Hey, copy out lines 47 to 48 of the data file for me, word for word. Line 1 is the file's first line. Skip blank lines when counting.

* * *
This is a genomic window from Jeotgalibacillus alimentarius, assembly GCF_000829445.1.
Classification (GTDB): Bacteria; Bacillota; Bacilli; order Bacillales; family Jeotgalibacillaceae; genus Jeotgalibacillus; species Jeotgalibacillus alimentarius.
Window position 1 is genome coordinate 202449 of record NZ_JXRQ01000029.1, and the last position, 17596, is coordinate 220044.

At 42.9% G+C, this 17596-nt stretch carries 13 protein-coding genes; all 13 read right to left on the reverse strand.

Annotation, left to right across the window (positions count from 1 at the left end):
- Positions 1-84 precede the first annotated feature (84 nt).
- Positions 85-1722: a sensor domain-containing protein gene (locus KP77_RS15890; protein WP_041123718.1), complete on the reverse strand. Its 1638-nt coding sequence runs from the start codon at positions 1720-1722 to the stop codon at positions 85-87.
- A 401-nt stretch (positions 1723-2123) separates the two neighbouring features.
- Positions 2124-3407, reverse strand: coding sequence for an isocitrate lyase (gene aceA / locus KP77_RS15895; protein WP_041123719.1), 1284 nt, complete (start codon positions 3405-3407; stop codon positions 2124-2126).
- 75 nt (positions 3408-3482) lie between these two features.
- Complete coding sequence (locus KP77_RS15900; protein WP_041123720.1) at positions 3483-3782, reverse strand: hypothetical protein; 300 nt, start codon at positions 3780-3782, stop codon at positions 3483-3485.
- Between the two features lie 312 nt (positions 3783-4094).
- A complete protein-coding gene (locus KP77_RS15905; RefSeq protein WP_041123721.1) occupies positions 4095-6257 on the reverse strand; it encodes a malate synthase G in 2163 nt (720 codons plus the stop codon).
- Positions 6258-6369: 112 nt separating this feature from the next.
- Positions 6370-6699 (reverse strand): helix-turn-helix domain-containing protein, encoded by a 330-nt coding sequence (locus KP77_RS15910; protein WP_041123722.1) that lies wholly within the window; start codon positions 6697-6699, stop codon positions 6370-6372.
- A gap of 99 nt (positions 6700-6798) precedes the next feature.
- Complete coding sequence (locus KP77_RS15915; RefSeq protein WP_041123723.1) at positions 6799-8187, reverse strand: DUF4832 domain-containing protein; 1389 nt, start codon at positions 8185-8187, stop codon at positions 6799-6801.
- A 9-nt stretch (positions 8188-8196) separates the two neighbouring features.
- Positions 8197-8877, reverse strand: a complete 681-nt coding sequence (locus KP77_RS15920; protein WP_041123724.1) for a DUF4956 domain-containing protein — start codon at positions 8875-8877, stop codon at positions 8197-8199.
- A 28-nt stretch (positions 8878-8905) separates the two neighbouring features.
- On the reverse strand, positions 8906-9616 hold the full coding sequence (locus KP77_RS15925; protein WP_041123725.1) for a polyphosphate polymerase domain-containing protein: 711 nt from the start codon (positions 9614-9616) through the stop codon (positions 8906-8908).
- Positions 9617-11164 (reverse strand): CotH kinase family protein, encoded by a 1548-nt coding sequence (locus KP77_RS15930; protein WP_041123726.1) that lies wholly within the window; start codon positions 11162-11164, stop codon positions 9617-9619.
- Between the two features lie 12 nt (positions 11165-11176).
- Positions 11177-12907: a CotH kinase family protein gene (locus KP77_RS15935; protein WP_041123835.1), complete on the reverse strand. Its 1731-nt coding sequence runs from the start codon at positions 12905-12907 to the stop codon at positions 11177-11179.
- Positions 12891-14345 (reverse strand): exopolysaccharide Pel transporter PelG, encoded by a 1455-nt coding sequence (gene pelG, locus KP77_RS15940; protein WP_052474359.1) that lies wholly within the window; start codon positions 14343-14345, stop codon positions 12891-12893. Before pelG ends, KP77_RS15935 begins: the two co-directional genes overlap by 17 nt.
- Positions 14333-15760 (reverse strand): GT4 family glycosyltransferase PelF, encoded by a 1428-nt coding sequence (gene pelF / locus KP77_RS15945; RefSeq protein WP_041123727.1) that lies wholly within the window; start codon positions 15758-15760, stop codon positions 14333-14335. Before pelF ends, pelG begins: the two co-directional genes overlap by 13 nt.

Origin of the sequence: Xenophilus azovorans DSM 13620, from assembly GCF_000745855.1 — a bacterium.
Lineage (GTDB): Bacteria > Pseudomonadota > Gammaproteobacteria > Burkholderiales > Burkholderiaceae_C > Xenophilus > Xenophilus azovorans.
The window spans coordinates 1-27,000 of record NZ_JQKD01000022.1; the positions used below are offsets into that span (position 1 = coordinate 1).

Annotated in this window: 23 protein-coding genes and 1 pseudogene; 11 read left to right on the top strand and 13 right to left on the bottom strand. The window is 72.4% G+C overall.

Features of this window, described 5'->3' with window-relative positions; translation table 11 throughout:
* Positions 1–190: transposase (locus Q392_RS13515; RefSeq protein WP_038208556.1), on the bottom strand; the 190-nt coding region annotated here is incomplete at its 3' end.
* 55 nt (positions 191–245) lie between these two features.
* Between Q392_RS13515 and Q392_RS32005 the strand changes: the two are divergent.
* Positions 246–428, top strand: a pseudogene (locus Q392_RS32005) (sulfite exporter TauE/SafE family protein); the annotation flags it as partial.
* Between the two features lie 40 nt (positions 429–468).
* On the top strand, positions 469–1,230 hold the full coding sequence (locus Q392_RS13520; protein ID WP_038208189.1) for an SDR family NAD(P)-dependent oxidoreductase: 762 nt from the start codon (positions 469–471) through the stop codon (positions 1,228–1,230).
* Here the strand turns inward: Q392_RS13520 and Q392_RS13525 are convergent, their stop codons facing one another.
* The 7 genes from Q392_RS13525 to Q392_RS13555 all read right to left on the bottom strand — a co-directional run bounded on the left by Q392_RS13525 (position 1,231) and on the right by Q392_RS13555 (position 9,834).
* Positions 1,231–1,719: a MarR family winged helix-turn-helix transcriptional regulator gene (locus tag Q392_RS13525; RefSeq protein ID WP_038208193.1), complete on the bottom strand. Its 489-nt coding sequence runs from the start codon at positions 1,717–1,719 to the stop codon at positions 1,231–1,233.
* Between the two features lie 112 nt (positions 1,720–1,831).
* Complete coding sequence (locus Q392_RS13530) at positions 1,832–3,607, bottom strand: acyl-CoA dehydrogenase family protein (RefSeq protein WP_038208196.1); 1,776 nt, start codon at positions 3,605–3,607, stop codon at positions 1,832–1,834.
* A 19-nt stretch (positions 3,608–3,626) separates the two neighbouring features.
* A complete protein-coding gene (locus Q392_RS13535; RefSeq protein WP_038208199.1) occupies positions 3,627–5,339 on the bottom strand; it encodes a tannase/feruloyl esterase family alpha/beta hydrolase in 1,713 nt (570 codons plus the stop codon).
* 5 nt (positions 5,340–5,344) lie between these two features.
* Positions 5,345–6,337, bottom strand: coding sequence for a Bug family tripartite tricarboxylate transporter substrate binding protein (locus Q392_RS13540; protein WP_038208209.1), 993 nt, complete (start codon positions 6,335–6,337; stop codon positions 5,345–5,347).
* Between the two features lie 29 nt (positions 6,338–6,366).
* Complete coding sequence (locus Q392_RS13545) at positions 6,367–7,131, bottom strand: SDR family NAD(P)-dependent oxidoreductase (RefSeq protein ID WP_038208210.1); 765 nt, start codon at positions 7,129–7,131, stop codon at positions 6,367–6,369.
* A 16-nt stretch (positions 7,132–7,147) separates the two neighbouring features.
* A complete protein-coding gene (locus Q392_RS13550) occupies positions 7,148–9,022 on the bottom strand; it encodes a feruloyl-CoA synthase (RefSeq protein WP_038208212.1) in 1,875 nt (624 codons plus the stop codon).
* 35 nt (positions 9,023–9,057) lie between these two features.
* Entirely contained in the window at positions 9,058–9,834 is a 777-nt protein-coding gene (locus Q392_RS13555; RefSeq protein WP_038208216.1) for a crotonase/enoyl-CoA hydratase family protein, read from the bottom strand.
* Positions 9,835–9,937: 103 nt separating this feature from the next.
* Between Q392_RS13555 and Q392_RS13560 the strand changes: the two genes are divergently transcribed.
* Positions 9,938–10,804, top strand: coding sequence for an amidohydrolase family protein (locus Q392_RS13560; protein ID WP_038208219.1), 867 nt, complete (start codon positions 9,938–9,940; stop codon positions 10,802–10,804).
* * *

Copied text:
* Between the two features lie 29 nt (positions 6,338–6,366).
* Complete coding sequence (locus Q392_RS13545) at positions 6,367–7,131, bottom strand: SDR family NAD(P)-dependent oxidoreductase (RefSeq protein ID WP_038208210.1); 765 nt, start codon at positions 7,129–7,131, stop codon at positions 6,367–6,369.